“She’s always hungry,” Shapiro said. “In the past, we’ve had to padlock the cupboard.”
Alexis’ illness has upended family life, even though Jenny Shapiro said she works hard to keep things normal. Their daily routine is governed by a strict diet and exercise plan that is often frustrating for Alexis and the rest of the family.
It’s difficult finding clothes for Alexis, who now wears a woman’s size 1X or 2X and who goes up nearly a size every month, Jenny Shapiro said. She had to be home-schooled starting this year, both because her condition leaves her in constant pain and because of comments from other kids. It’s hard to go out in public because of the looks and whispers targeted at Alexis’ size, her mother said.
“She doesn’t have any friends or anything like that,” Jenny Shapiro said. “It’s so sad, because she remembers what it was like before.”
Worse, though, than the daily challenges is the worry about where Alexis’ illness will lead.
“You meet with the psychologist and you meet with the nutritionist,” she said. “They asked Alexis how she felt and she said she wants to die.”
The risk of devastating consequences is what compels doctors to consider bariatric surgery for patients like Alexis. The operation has lifelong consequences and no one wants to perform it on a child unless the benefits clearly outweigh the risks, Inge and other experts say.
Though the literature is scant — Inge and his colleagues have reviewed just 70 cases — craniopharyngioma patients who’ve had the surgery have lost significant weight, between 20 percent and 30 percent of their body mass. In addition, gastric bypass surgery, which makes the stomach smaller and bypasses some of the small intestine, appears to have an effect on the part of the brain related to appetite and satiety, the sense of fullness.
Just ask Tawana Blackwell, 53, of Indianapolis, Ind., whose daughter, Kelsie, was diagnosed with hypothalamic obesity at age 8 and didn’t have surgery until five years ago, at age 16. Just 5 feet tall, the girl weighed 230 pounds and was gaining up to 20 pounds a month.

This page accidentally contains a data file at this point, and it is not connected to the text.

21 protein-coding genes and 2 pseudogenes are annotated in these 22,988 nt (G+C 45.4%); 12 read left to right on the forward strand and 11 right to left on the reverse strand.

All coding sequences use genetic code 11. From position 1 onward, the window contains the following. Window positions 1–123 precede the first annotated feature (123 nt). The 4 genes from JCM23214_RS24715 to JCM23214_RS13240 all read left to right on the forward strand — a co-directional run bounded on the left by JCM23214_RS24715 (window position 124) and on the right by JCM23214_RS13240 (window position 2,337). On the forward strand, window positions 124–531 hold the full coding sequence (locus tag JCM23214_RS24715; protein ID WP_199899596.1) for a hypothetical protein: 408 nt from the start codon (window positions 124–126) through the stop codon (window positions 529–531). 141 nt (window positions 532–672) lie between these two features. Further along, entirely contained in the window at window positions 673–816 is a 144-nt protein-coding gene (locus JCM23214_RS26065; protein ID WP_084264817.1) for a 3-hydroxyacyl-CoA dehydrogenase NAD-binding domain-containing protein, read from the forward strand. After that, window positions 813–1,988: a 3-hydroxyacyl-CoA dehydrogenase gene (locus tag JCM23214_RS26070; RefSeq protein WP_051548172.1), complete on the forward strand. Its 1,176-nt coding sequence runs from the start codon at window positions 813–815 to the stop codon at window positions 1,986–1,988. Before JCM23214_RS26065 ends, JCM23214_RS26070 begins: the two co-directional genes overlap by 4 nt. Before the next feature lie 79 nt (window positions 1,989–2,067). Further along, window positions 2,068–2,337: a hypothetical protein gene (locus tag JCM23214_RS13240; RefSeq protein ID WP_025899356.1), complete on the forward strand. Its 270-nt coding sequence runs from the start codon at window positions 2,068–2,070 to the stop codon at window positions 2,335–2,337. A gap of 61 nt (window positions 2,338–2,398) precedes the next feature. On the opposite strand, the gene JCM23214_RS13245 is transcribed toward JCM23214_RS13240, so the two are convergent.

After the surgery, Kelsie, now 21, lost 100 pounds and has been able to keep it off with a careful diet and regular exercise.
“I feel very blessed we were able to get this surgery done,” said Blackwell, whose health insurance through her job covered the costs. “These kids are not normal kids where you can say, go out and exercise, go on a diet and lose weight. They have a medically induced obesity state.”
Inge has been pushing for an exception to the TRICARE bariatric surgery rule based on the severity of Alexis’ symptoms. Doctors at the San Antonio Military Medical Center have referred her case for higher review, but it’s not clear where it stands.
Meanwhile, Jenny Shapiro said she’s growing desperate to help her little girl.
“These kids will literally eat themselves to death,” the mother said. “That’s what I’m scared of.”
JoNel Aleccia is a senior health writer with NBC News. Reach her on Twitter at @JoNel_Aleccia or send her an email.
Harvard School of Public Health panel probes reasons for the modern epidemic of overeating
HSPH nutrition expert Walter Willett compared the marketing of junk food to kids with an earlier era’s child labor practices, saying that young people have been “exploited” by both systems, during a recent panel discussion at the School. He said such food marketing is an important factor in America’s obesity epidemic. Marketing strategies aimed at children influence a population this is not only vulnerable to such messages, but is also establishing long-lasting dietary habits.
Willett, who chairs HSPH’s Nutrition Department and panelist Dariush Mozaffarian, associate professor of epidemiology at HSPH, both rejected the idea that genetics plays a role in the growing obesity problem in America. Other panelists included former Food and Drug Administration Commissioner David Kessler, now a professor at the University of California at San Francisco. Watch video